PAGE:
As each social network has its own appeal, it is key to use each one appropriately
Date: 05 January 2011 14:38
In our last issue, we described online research showing how far more people use Facebook than Twitter or LinkedIn. This week, we look at other findings showing the reasons people use each site, and how they respond to advertisements.
Reasons for using social media channels
The two most popular reasons Facebook visitors use the site are for talking to friends (67 per cent) and passing the time (58 per cent). The two most popular reasons Twitter users access the site are the same, but the priorities are reversed, with most using the site to pass the time (53 per cent) and just one third using it to talk to friends. LinkedIn is clearly seen as a professional networking site, with 74 per cent of users citing this as their main reason for using it, and a quarter saying they go to LinkedIn to search for a new job.
How people interact with the three different sites appears to influence their likelihood to buy. Ads on Facebook are the most likely to elicit a response, with 25 per cent of those having seen an ad on the site acting upon it compared to 16 per cent for Twitter and 19 per cent on LinkedIn. Despite this, both LinkedIn and Twitter ads are more likely to lead to purchases, with 15 per cent of LinkedIn and 13 per cent of Twitter users making a purchase after seeing an ad on the site compared to just 8 per cent of Facebook users.
Guy Clapperton, journalist and author of This Is Social Media, gives his view of how he uses the different sites professionally:
"I use Twitter because a lot of editors and PR people with a commissioning budget for corporate writing and media training seem to be on there. So first, they're like-minded people available for a natter, and second, I believe in going to my market rather than expecting it to come to me. If my wants were more social than professional, I might spend more time on Facebook, and if I were recruiting I might turn up on LinkedIn a bit more.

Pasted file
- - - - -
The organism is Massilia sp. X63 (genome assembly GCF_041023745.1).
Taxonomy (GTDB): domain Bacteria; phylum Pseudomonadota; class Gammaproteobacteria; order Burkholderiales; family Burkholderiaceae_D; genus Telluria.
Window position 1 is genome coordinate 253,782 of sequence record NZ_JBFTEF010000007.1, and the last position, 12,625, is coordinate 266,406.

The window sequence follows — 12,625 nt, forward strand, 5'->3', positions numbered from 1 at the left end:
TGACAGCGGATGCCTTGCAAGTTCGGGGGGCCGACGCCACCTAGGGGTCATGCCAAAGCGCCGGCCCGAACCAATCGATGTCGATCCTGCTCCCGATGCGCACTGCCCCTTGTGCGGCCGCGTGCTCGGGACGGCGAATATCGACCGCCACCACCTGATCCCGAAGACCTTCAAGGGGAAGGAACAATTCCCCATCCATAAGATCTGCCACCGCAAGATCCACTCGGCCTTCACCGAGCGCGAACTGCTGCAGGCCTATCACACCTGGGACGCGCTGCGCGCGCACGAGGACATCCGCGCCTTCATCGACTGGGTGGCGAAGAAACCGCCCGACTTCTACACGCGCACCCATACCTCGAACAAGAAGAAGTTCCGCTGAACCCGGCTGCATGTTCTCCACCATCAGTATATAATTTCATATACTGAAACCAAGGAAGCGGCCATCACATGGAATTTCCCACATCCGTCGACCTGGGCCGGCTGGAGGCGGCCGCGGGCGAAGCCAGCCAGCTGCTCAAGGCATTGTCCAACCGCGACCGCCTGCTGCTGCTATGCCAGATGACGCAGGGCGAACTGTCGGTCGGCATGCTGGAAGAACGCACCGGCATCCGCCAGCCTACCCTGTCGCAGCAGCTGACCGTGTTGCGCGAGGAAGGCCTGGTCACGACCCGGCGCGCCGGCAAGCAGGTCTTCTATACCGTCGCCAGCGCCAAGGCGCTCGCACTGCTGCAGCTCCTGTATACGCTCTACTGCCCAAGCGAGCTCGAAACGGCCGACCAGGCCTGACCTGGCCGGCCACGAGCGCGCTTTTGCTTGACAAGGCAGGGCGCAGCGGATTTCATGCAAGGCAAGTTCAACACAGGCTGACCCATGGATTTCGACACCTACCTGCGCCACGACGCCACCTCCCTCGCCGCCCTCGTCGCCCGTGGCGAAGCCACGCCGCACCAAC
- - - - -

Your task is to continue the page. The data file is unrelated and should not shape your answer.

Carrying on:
"One of the most intelligent uses of social media I ever found was when I was judging a small business competition last year. One of the entries said they didn't use social media – and their reason was that they'd asked their customers what they wanted and they just wanted a forum with no bells and whistles, so that's what they got. That meant that although they weren't "doing" social media it was a move based on solid research – it would have been wrong of them to try it regardless."
James Barisic, digital strategist at consultancy Social:haus, describes the pros and cons of using Facebook and Twitter for campaigns:
“There is no doubt that you need a presence on Facebook. For many consumers, Facebook is an online safe haven and with that feeling of safety comes trust in the information being presented to them. It's as if, in the consumer's mind, the internet, being an online ‘Wild West‘, is a place where there is a lot of dodgy information. But if a business is on Facebook, it can automatically be trusted.
“The problem is that Facebook can overcomplicate things that should be simple – especially sharing and discussion – meaning that it's difficult to drive traffic within Facebook. Twitter overcomes that because it simplifies the discussion and sharing process. Personally, I think that if you're running a social media campaign on just one network, you're missing out on combined strength and you're probably doing it wrong.
“We can do traditional PR campaigns, we can do print ads and we can do radio and TV, but if clients want to do something different, if they want their clients to develop an emotional bond to their campaign or brand, that means engagement and that means Twitter. The question is then what we do with that bond – and the answer probably lies somewhere on Facebook.”
Opinium Research carried out an online survey of 2,022 UK adults aged 18-plus from 8-10 December 2010. Results have been weighted to nationally representative criteria.